and threw up on the pavement. It was embarrassing and humiliating. I felt like
    a low life. I found some napkins in my glove box, courtesy of Starbucks, wiped my mouth and headed towards the drab grey colored building. I pushed the buzzer. After a brief moment, a women’s voice with a strong nasal pitch came through on the tiny intercom. ‘Name?’ asked the voice. My head was pounding which made the sound of her voice ring through my ears like nails on a chalkboard.

    While gagging back the overpowering urge to deliver the remainder of my stomach contents onto the ground I managed to reply, “Lily Monroe.” Instantly I heard the loud noise of a buzzer all around me. This institution was just as hard to get into as a maximum-security

  18. motorcop

    I’m going to die. I’ve always wondered if, when a person’s time was near, they could somehow sense it. Don’t get me wrong, I haven’t seen a seven-foot tall man clad in oversized black robes with extraordinarily bony hands clutching a scythe. It isn’t as esoteric as all that.

    I have that feeling though. Call it a sixth sense. Call it premonition. Call it what you will. Cops call it that hinky feeling. When you walk into a situation and something just feels “off”. I’ve had that feeling more times than I can remember. It comes when you walk into that domestic call. It comes when you walk up to that car. Cops can smell trouble a mile away. Forewarned is forearmed, they say. At least we have a sense of it before we stumble blindly into it.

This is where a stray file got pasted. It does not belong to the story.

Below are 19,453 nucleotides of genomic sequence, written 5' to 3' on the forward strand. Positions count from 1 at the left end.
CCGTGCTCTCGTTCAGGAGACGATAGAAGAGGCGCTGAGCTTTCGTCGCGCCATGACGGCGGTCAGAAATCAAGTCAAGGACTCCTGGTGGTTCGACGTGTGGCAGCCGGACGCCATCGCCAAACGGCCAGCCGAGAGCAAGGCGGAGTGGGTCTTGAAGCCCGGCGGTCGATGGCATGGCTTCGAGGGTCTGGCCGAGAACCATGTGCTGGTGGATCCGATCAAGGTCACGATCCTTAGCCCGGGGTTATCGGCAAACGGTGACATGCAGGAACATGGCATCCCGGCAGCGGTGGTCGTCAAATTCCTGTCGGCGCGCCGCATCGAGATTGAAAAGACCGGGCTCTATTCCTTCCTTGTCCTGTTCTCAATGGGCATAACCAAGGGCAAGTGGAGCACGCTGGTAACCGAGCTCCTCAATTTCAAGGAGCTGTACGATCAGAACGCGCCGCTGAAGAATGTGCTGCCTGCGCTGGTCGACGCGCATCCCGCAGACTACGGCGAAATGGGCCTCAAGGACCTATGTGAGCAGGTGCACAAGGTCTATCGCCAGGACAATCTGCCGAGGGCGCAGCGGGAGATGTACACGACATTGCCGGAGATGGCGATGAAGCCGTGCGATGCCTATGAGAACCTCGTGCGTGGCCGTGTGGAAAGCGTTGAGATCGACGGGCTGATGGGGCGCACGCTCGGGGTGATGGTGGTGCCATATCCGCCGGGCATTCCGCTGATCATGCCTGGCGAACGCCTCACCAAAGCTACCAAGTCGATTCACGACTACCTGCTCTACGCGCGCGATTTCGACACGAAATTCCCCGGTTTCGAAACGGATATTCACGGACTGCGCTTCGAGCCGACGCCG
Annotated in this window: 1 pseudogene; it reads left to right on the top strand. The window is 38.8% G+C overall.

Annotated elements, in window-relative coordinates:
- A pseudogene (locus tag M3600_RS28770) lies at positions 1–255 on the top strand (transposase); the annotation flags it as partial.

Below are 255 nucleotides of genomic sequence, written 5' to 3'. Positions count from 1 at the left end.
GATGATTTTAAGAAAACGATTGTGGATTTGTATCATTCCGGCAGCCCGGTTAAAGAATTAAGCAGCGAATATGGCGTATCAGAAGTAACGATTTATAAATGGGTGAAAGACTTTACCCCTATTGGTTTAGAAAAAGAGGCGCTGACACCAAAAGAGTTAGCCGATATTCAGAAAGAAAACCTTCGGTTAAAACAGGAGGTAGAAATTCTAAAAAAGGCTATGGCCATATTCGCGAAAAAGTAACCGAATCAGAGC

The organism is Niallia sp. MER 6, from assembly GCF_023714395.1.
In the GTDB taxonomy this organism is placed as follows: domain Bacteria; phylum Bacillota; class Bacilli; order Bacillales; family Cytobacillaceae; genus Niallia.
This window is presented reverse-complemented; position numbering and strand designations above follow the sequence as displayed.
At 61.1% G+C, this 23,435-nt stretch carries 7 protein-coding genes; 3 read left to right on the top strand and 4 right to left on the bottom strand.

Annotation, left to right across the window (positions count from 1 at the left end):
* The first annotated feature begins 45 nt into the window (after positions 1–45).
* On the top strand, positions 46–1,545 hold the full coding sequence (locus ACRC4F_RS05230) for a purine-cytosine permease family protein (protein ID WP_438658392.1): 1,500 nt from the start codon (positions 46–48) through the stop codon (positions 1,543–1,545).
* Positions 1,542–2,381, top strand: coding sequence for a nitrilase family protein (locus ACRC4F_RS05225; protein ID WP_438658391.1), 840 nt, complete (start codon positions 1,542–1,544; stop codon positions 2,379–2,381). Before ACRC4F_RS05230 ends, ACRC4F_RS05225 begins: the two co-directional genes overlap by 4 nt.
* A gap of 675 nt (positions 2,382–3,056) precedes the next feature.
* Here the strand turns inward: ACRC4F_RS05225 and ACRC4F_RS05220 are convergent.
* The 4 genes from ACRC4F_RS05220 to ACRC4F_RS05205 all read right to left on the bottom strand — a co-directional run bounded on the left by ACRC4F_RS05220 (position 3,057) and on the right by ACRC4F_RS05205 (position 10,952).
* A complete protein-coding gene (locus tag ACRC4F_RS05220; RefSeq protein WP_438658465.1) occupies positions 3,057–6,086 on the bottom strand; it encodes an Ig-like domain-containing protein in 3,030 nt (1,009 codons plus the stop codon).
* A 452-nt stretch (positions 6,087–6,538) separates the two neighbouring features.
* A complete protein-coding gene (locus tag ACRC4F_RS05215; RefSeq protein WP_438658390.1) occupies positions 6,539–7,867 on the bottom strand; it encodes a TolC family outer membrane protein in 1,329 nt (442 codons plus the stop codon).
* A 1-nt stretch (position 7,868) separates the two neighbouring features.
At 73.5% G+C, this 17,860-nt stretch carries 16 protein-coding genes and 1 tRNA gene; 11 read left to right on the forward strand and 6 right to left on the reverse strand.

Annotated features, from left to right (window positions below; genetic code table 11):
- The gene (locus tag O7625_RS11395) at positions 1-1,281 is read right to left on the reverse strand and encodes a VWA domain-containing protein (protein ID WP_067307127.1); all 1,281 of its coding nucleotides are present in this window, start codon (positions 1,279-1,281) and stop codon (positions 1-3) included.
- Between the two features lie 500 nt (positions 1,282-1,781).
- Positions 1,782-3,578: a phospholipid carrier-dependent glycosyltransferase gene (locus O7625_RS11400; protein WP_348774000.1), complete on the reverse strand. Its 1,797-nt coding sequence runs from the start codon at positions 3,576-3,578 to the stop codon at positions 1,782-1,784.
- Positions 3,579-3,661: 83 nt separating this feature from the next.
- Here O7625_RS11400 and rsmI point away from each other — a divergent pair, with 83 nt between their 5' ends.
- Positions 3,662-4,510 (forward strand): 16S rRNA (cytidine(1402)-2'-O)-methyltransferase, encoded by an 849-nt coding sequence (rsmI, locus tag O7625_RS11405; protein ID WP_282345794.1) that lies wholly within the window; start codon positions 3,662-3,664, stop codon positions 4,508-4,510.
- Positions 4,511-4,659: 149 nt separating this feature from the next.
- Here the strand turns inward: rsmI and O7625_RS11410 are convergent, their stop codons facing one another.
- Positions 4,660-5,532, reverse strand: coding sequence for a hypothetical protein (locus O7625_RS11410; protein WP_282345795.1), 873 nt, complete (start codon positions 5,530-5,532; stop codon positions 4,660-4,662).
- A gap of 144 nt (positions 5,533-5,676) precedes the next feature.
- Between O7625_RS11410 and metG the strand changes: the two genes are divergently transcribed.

This car stop is like that. I can see his jittery eyes in the rearview before I even get off my motor. It took him longer to stop his car than most. Just enough to get my hackles up. Something in my psyche tells me not to stop this car. It’s too late, though. My ego and my training over-rule the voice of warning in my head.

    I reach across my body with my left hand and grab the right handlebar. I support my weight on my right foot and kick my left over the motorcycle seat and put it down on the ground. My body is angled toward the car I stopped for speeding. I’ve made this stop thousands of times. I don’t even think about the mechanics of it anymore. It’s so second nature that it’s nearly first.

    “Two-Mary One, Eleven Ninety-five,” I relay my traffic stop to my radio dispatcher.

    “Two-Mary One, go ahead,” she parrots back.